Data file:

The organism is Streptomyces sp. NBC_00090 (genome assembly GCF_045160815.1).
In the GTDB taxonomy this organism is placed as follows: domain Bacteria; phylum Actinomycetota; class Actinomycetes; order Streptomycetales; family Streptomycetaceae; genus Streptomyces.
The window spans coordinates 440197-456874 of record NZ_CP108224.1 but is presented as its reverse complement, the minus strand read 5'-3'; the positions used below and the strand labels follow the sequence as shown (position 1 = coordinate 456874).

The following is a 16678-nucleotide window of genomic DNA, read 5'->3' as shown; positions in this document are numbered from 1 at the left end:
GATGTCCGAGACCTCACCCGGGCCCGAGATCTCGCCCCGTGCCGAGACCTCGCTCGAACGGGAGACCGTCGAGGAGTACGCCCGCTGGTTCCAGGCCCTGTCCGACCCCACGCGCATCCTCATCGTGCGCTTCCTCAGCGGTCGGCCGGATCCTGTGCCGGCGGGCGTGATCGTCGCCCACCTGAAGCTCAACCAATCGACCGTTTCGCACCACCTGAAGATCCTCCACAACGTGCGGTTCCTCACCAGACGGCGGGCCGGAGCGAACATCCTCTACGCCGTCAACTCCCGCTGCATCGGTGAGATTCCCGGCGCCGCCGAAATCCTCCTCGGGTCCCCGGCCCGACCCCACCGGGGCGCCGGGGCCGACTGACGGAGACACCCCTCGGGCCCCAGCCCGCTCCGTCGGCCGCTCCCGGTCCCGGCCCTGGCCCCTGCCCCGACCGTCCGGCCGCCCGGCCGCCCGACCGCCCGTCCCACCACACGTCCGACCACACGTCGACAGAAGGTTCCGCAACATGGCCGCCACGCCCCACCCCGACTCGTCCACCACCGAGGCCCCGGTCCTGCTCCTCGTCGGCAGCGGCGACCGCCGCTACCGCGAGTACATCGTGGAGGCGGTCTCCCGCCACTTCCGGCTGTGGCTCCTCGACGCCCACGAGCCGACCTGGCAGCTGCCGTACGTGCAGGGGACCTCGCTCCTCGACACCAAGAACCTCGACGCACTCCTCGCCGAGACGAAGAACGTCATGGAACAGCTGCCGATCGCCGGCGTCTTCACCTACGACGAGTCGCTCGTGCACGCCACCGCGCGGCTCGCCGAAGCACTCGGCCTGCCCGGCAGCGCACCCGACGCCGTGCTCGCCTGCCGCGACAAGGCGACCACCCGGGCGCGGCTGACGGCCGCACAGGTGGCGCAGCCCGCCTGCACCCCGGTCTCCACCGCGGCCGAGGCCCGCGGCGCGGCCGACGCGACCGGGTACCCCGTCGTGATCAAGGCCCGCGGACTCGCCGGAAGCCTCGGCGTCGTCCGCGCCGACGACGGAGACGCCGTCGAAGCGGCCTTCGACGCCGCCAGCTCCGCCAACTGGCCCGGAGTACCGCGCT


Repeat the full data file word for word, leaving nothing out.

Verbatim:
The organism is Streptomyces sp. NBC_00090 (genome assembly GCF_045160815.1).
In the GTDB taxonomy this organism is placed as follows: domain Bacteria; phylum Actinomycetota; class Actinomycetes; order Streptomycetales; family Streptomycetaceae; genus Streptomyces.
The window spans coordinates 440197-456874 of record NZ_CP108224.1 but is presented as its reverse complement, the minus strand read 5'-3'; the positions used below and the strand labels follow the sequence as shown (position 1 = coordinate 456874).

The following is a 16678-nucleotide window of genomic DNA, read 5'->3' as shown; positions in this document are numbered from 1 at the left end:
GATGTCCGAGACCTCACCCGGGCCCGAGATCTCGCCCCGTGCCGAGACCTCGCTCGAACGGGAGACCGTCGAGGAGTACGCCCGCTGGTTCCAGGCCCTGTCCGACCCCACGCGCATCCTCATCGTGCGCTTCCTCAGCGGTCGGCCGGATCCTGTGCCGGCGGGCGTGATCGTCGCCCACCTGAAGCTCAACCAATCGACCGTTTCGCACCACCTGAAGATCCTCCACAACGTGCGGTTCCTCACCAGACGGCGGGCCGGAGCGAACATCCTCTACGCCGTCAACTCCCGCTGCATCGGTGAGATTCCCGGCGCCGCCGAAATCCTCCTCGGGTCCCCGGCCCGACCCCACCGGGGCGCCGGGGCCGACTGACGGAGACACCCCTCGGGCCCCAGCCCGCTCCGTCGGCCGCTCCCGGTCCCGGCCCTGGCCCCTGCCCCGACCGTCCGGCCGCCCGGCCGCCCGACCGCCCGTCCCACCACACGTCCGACCACACGTCGACAGAAGGTTCCGCAACATGGCCGCCACGCCCCACCCCGACTCGTCCACCACCGAGGCCCCGGTCCTGCTCCTCGTCGGCAGCGGCGACCGCCGCTACCGCGAGTACATCGTGGAGGCGGTCTCCCGCCACTTCCGGCTGTGGCTCCTCGACGCCCACGAGCCGACCTGGCAGCTGCCGTACGTGCAGGGGACCTCGCTCCTCGACACCAAGAACCTCGACGCACTCCTCGCCGAGACGAAGAACGTCATGGAACAGCTGCCGATCGCCGGCGTCTTCACCTACGACGAGTCGCTCGTGCACGCCACCGCGCGGCTCGCCGAAGCACTCGGCCTGCCCGGCAGCGCACCCGACGCCGTGCTCGCCTGCCGCGACAAGGCGACCACCCGGGCGCGGCTGACGGCCGCACAGGTGGCGCAGCCCGCCTGCACCCCGGTCTCCACCGCGGCCGAGGCCCGCGGCGCGGCCGACGCGACCGGGTACCCCGTCGTGATCAAGGCCCGCGGACTCGCCGGAAGCCTCGGCGTCGTCCGCGCCGACGACGGAGACGCCGTCGAAGCGGCCTTCGACGCCGCCAGCTCCGCCAACTGGCCCGGAGTACCGCGCT